It is possible that either your parathyroid glands suffered damage during your surgery, and/or you could be experiencing secondary hyperparathyroidism. Your GP should make an endo referral to sort this out.

LittleGrey profile image
LittleGrey in reply to Partner20

Thank you

SlowDragon profile image

Sounds like you also need to get your thyroid levels optimal

Many people after TT need the addition of small dose of T3 prescribed alongside levothyroxine

Come back with new post once you get full thyroid and vitamin results

Hi LittleGrey: I am in the U.S. and we measure bloods differently so I am not familiar with those numbers. But I had hyperparathyroidism for 6 to 10 years according to the lump my surgeon removed from one of my glands in Sept. of 2017. I found him and did my own homework by going to his encyclopedic site parathyroid.com They also have an app you can down load and track your Calcium, Parathyroid Levels, and Vitamin D and it gives you a preliminary assessment of where you are. I had a useless endocrinologist tell me, "Well let's just wait and watch it." By then I had learned from parathyroid.com that if an endocrinologist tells you that, get up and walk out. Because if you have hyperparathyroidism, you need to get that sucker removed because it is sucking the calcium out of your bones and will/could kill you as it damages other organs as well. I sent my records to the group, got a call from a doctor, and set up an appointment to go to Tampa, Florida to get it removed. In one day, I was pain free! This is common. I was not recovering from the debilitating fatigue because I learned 6 months later that I had sleep apnea and once I started treating that with CPAP therapy, I feel like I'm 35 again energy wise and I'm 76! So long story short: educate yourself on the site. It is rich with information. And download the app and use it. Also he speaks about the appropriate Calcium ranges according to our our age. In the U.S. the labs don't have different ranges according to age which they should. I learned that once we are over 40, our calcium should not be over 10 mg/dl. It's fine to be that when we are younger. I hope the site can help you. Best to you!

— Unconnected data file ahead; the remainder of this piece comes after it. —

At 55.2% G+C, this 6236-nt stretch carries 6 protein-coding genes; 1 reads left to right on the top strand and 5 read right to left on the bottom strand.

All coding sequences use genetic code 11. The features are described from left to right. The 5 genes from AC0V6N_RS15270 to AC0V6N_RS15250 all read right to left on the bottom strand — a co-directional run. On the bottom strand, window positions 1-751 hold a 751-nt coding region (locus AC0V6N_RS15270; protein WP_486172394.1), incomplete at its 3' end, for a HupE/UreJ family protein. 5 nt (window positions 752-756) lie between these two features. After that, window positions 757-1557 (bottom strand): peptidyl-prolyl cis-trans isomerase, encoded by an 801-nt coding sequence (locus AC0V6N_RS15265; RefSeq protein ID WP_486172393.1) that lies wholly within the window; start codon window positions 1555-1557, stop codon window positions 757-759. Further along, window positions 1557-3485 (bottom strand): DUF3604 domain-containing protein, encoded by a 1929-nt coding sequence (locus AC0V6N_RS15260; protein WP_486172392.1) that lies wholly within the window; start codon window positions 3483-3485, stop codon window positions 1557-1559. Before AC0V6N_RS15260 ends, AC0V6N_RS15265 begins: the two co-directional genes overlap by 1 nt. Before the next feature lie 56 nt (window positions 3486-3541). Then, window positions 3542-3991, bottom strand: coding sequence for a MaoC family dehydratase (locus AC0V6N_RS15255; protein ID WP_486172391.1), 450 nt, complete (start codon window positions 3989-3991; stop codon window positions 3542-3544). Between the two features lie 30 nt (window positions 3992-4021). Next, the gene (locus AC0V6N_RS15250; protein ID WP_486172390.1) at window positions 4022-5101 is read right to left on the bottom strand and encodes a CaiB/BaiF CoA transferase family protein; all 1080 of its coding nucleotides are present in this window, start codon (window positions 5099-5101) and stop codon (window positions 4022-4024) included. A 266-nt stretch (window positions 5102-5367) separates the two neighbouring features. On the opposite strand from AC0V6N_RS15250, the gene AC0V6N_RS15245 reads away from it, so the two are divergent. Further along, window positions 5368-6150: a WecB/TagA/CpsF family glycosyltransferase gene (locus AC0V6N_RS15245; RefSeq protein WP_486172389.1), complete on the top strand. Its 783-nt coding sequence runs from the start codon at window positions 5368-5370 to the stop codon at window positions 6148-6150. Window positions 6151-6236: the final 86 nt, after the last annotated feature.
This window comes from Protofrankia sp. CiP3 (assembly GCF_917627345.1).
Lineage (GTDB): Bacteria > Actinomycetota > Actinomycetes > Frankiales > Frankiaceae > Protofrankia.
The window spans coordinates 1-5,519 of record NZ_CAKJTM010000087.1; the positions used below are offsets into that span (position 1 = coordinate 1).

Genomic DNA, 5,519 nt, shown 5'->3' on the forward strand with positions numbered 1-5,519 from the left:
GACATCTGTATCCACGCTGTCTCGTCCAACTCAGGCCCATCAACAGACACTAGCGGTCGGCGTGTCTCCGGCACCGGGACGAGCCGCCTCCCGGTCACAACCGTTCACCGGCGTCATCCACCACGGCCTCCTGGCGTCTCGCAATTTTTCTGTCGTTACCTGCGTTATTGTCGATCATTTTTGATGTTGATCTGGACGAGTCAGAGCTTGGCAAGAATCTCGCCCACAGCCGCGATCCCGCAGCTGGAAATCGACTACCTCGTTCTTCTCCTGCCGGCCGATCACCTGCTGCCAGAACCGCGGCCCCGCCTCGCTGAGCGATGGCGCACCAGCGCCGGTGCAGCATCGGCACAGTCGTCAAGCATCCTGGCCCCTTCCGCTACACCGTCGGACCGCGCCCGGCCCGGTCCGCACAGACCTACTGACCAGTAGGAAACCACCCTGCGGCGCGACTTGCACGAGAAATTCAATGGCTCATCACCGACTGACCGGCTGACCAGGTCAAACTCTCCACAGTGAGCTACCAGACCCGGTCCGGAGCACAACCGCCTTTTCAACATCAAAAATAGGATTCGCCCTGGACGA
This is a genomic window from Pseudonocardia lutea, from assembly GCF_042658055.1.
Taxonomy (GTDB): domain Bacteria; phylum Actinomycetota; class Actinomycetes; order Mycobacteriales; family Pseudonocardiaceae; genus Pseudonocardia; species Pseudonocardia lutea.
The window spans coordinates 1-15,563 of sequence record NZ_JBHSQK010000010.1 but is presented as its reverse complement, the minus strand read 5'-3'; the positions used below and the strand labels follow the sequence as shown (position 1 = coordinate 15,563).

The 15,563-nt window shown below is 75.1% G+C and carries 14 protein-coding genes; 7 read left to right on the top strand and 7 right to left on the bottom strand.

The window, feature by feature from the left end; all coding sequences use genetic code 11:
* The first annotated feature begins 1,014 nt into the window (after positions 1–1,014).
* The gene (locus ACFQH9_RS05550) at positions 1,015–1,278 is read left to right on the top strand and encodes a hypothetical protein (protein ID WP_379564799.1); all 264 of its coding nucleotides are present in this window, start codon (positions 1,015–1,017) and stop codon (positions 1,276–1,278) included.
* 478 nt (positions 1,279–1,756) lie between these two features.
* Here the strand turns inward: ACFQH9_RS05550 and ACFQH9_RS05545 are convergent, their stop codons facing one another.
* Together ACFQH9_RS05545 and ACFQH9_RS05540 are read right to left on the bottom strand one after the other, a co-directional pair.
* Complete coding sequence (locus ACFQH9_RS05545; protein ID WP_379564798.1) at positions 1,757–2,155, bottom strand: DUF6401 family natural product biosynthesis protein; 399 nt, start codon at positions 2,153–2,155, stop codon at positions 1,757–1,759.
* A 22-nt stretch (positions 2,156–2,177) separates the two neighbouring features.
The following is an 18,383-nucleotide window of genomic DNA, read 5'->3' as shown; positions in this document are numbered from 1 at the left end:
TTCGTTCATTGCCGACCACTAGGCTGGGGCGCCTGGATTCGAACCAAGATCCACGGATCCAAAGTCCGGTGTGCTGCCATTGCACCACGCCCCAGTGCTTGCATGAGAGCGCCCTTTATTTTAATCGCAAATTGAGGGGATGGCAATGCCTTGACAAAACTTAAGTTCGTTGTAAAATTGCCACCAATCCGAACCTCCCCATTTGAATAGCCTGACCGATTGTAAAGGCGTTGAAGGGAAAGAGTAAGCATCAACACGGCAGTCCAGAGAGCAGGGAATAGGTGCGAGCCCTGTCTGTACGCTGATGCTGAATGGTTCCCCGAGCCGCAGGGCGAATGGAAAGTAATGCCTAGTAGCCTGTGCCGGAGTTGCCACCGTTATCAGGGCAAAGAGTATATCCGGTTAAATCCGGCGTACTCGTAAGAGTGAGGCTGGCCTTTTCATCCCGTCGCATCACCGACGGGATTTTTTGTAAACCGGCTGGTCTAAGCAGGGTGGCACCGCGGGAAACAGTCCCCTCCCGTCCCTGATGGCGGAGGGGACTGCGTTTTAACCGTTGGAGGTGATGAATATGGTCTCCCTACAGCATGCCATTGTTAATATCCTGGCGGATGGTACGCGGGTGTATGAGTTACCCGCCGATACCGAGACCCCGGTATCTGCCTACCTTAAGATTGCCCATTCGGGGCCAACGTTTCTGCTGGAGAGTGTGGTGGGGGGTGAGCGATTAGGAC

Hi LittleGrey,

Just wondering if you have checked out the Hyperparathyroid Action For Change website? I would really advise joining their Facebook group as it's a great community, with brilliant people who are pretty expert with their advice?